GOING HOME

GOING HOME

My plane is airborne, headed south.

Memories march in and out of my mind–

like dogface soldiers.

I’d said goodbye to Mama, then Daddy,

who bent to hug my three year old son

not very long ago.

Emotion struck Daddy like blows.

He straightened, then turned too late

to hide moist eyes.  His blue eyes had

laughed when I was my son’s age.

Youth disappears like the dandelion fuzz

on the face of the wind.

Adams Field is windy . . . but the

planes’ wheels touch the runway

in a smooth landing.

“No, son, Papa’s not here . . .

to meet us.”

Uncle Jim’s brown pickup needs washing.

“Your mama’s taking it bad, ” he tells me.

“Is the wake at the house?” I ask.

He nods. “Like your daddy wanted.”

At the doorway, someone takes my

little boy by the hand.

“The casket’s gray. I never saw Daddy

in a coat and tie before. He’s so cold-looking.

Mama? Mama!”

Her warm arms engulf me.

© 2017 Freeda Baker Nichols

Daddy

BANNER MOUNTAIN GIRL # 12

DSC_0065Gene, Freeda, cave on Baker Place, ClintonI am a writer, and I write.  Racehorses run races because they are compelled by forces larger than themselves and writers write because of an inner force too strong to be ignored.   I write to fulfil a need that I believe I was born with–a desire to put words into stories and poems, to create situations and re-live experiences in order to share with others. I write for fun and for profit.

When the wellspring within me overflows with ideas, I grab a pen and paper and write the ideas down.  I pay attention to detail, to unusual happenings, to unique and common conversations.  People are interesting to me.   I am one of the many inhabitants of this earth.  I write to communicate with others.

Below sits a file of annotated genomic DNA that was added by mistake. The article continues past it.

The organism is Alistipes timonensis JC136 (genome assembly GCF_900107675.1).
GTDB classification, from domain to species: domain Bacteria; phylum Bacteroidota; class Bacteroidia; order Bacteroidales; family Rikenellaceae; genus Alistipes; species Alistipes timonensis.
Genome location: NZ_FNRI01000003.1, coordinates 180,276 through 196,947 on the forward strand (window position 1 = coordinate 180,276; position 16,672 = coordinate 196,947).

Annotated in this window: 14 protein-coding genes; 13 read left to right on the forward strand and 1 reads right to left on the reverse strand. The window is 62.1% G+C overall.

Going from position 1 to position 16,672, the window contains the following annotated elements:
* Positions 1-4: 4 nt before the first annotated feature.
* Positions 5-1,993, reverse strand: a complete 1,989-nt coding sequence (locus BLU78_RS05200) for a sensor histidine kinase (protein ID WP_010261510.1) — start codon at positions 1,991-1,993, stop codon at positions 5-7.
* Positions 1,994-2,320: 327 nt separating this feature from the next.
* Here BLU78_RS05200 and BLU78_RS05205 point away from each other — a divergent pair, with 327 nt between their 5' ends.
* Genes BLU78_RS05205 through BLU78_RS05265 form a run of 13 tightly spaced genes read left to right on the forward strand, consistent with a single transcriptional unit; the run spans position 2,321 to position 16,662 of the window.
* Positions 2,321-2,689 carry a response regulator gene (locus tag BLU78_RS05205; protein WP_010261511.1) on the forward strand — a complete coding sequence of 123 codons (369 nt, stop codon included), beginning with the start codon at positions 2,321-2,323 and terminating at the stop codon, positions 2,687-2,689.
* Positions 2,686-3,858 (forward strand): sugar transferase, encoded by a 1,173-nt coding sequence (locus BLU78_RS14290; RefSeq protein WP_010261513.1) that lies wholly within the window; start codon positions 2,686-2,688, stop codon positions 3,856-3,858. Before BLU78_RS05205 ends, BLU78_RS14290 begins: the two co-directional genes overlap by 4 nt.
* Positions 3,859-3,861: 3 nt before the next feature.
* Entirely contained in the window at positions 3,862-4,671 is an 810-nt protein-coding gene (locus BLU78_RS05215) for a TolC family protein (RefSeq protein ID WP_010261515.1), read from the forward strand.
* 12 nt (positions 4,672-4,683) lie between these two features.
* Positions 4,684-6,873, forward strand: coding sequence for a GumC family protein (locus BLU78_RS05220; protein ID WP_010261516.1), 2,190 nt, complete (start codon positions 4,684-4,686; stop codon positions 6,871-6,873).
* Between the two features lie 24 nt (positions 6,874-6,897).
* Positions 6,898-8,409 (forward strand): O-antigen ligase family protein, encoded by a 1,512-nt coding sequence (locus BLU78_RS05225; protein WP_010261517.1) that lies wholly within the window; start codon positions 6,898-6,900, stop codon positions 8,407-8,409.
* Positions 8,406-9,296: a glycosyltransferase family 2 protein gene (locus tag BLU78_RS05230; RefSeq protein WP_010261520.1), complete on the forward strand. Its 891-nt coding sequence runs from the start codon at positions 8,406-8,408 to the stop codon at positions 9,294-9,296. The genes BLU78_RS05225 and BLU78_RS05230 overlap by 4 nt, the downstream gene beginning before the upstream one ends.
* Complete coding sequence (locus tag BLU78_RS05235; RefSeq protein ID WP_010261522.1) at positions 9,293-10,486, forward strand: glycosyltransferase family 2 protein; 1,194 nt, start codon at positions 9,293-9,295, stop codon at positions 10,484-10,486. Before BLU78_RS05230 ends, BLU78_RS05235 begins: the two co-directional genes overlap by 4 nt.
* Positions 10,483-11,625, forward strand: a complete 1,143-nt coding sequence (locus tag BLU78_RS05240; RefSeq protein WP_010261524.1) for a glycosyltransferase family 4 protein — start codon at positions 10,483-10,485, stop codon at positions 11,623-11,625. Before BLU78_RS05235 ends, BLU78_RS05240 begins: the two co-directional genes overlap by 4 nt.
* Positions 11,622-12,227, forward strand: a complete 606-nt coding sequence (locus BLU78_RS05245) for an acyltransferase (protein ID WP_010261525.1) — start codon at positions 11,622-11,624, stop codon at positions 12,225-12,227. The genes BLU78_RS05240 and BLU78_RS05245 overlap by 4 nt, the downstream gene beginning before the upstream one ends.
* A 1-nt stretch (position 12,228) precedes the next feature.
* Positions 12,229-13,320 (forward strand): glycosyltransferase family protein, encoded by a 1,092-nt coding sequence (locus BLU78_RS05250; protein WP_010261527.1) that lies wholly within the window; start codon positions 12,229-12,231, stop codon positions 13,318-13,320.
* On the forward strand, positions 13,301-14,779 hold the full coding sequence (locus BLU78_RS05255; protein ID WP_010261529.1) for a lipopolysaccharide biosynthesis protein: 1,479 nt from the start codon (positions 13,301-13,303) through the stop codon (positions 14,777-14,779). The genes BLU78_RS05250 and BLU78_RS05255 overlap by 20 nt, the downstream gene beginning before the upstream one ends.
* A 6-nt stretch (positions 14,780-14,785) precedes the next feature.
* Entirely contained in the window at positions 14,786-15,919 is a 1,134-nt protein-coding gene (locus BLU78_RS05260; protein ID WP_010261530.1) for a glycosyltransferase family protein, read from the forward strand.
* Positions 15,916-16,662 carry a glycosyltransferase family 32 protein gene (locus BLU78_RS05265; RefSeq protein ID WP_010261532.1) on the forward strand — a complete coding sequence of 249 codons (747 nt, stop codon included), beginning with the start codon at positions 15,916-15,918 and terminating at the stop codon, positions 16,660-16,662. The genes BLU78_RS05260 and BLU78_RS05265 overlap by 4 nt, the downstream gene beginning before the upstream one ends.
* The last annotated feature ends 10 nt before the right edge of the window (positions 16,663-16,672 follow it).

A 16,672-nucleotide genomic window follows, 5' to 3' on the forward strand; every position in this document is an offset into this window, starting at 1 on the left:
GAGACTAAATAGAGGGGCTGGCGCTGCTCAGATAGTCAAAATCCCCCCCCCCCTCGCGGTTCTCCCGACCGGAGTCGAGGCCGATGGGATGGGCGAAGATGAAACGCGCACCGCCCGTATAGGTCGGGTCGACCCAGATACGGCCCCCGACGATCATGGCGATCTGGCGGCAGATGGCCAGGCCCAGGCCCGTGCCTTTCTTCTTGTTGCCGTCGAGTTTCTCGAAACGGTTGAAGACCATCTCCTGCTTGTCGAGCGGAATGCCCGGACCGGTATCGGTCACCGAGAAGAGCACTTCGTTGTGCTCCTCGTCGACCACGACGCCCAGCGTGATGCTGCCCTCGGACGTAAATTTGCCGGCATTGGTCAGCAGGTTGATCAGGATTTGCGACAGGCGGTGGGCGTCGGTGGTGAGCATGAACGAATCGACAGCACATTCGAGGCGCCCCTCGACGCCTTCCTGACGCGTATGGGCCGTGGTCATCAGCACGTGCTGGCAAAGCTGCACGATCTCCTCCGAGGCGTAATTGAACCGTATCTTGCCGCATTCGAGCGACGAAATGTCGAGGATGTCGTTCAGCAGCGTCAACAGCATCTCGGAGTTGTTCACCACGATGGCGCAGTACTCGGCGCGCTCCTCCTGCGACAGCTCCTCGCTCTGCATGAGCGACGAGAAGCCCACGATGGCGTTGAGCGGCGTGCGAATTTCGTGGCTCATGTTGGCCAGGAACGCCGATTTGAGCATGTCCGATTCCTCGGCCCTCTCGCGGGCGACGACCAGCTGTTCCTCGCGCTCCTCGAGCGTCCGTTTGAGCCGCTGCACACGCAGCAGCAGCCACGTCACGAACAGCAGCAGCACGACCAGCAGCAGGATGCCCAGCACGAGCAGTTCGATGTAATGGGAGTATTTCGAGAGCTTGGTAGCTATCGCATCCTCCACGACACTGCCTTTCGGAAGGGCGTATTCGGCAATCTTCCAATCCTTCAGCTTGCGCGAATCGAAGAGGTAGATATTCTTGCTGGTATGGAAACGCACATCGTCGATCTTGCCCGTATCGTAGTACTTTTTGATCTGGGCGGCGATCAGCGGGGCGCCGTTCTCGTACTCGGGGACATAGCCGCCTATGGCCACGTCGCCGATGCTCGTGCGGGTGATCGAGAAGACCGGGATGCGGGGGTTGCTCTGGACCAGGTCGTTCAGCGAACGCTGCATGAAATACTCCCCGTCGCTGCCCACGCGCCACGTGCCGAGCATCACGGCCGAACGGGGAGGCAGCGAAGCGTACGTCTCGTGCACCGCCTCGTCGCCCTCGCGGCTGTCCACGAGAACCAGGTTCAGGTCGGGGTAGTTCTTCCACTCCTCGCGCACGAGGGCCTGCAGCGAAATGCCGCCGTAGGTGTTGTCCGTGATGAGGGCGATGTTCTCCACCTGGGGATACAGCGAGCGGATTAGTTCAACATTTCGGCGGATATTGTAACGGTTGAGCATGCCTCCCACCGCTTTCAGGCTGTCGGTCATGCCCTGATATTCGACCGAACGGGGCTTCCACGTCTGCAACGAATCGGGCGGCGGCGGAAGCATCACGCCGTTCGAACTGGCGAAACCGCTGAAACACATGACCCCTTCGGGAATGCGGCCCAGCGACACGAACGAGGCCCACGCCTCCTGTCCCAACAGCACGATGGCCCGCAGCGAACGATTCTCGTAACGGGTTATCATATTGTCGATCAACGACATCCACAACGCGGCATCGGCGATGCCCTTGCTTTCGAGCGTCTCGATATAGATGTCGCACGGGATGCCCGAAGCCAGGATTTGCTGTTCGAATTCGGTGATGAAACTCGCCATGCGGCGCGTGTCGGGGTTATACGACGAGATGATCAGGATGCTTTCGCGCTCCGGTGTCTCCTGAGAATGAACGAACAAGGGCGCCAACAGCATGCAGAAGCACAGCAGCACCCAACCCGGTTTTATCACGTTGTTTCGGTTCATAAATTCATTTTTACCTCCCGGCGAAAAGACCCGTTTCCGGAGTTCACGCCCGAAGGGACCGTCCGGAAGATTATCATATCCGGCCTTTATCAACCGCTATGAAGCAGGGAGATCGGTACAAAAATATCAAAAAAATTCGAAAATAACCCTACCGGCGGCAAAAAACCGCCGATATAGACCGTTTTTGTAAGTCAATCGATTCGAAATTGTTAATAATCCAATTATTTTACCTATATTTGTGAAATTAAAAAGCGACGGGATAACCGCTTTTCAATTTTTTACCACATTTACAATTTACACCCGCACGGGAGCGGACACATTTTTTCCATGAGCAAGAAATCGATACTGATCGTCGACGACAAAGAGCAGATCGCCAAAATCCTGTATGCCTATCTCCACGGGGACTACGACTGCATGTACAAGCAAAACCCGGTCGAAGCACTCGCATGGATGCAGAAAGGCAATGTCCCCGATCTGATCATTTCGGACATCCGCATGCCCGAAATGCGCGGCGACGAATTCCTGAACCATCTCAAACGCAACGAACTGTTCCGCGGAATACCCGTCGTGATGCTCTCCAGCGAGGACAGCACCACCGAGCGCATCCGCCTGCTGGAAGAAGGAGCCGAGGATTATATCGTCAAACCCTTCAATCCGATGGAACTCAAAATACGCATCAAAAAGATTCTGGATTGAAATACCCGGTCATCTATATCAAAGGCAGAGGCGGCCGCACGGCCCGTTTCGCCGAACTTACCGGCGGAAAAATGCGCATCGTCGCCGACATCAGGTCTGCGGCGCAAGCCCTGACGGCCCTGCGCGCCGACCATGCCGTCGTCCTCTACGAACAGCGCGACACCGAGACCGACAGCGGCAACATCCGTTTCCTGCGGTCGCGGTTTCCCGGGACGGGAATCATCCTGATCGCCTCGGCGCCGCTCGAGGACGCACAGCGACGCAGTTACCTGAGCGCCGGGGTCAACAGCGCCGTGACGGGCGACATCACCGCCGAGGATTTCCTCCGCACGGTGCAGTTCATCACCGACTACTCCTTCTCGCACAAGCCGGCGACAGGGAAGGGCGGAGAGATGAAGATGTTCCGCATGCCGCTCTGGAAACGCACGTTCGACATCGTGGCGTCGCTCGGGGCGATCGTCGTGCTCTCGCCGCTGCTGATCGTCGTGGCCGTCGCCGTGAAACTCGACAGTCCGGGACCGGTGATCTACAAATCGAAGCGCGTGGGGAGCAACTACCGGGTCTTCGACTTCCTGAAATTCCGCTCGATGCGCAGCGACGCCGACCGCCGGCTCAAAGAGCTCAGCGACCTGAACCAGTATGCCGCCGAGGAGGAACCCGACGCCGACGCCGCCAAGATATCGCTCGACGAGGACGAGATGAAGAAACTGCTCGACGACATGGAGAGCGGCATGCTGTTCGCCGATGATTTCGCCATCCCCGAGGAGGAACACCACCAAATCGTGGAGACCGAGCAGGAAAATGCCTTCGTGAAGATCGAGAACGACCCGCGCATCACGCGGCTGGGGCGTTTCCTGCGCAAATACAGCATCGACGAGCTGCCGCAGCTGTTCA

Writing is therapeutic but that’s not the reason I write.  In fact, I won’t write when I’m extremely sad because I don’t want sadness to show through and discourage others.  Optimism is what I want to express through my words.

I write for fun although some of my better poems came from unhappy times in my life.  Some of my most frustrating episodes turn into humorous stories or poems.  How can sitting at a desk, writing,  be fun, asked my super-active youngest son who is a plumber, by trade.  A daring child when he was a youngster, his idea of fun was spinning the tires of a four-wheel drive truck deep in mud along the riverbank.

Through writing, my reader and I can go into  dangerous areas without leaving our homes.  And I have fun.

  I write for profit, although writing has not been very lucrative.  Still, I attempt to earn money with writing.  And I wind up with pocket-money, at least.

To entertain with  words is my goal and I feel like an actress on a stage.  I want to be good at writing, to be remembered as an author who caused others to read, to laugh, to cry.  I want my readers to be encouraged, to believe that life must be lived to its fullest, that precious time must not be squandered.

I like to draw and to paint and would have enjoyed being an artist.  I have no time for art  because something compels me to write, keeps me at it,  and won’t allow me to be disheartened for long.

That “something” drives me, has driven me since I was nine years old.  Sometimes, it hides from me temporarily, but it always returns and heads me back toward the green meadows, it takes me over purple mountains, it allows me to watch an eagle glide, and sustains me through all my winters and summers.

A racehorse races because he can.

I’m a writer. I write because I must.  I have no choice.

cCopyright, 2012, Freeda Baker Nichols

BANNER MOUNTAIN GIRL

Banner Mountain Girl—Post # 8
From my journal . . .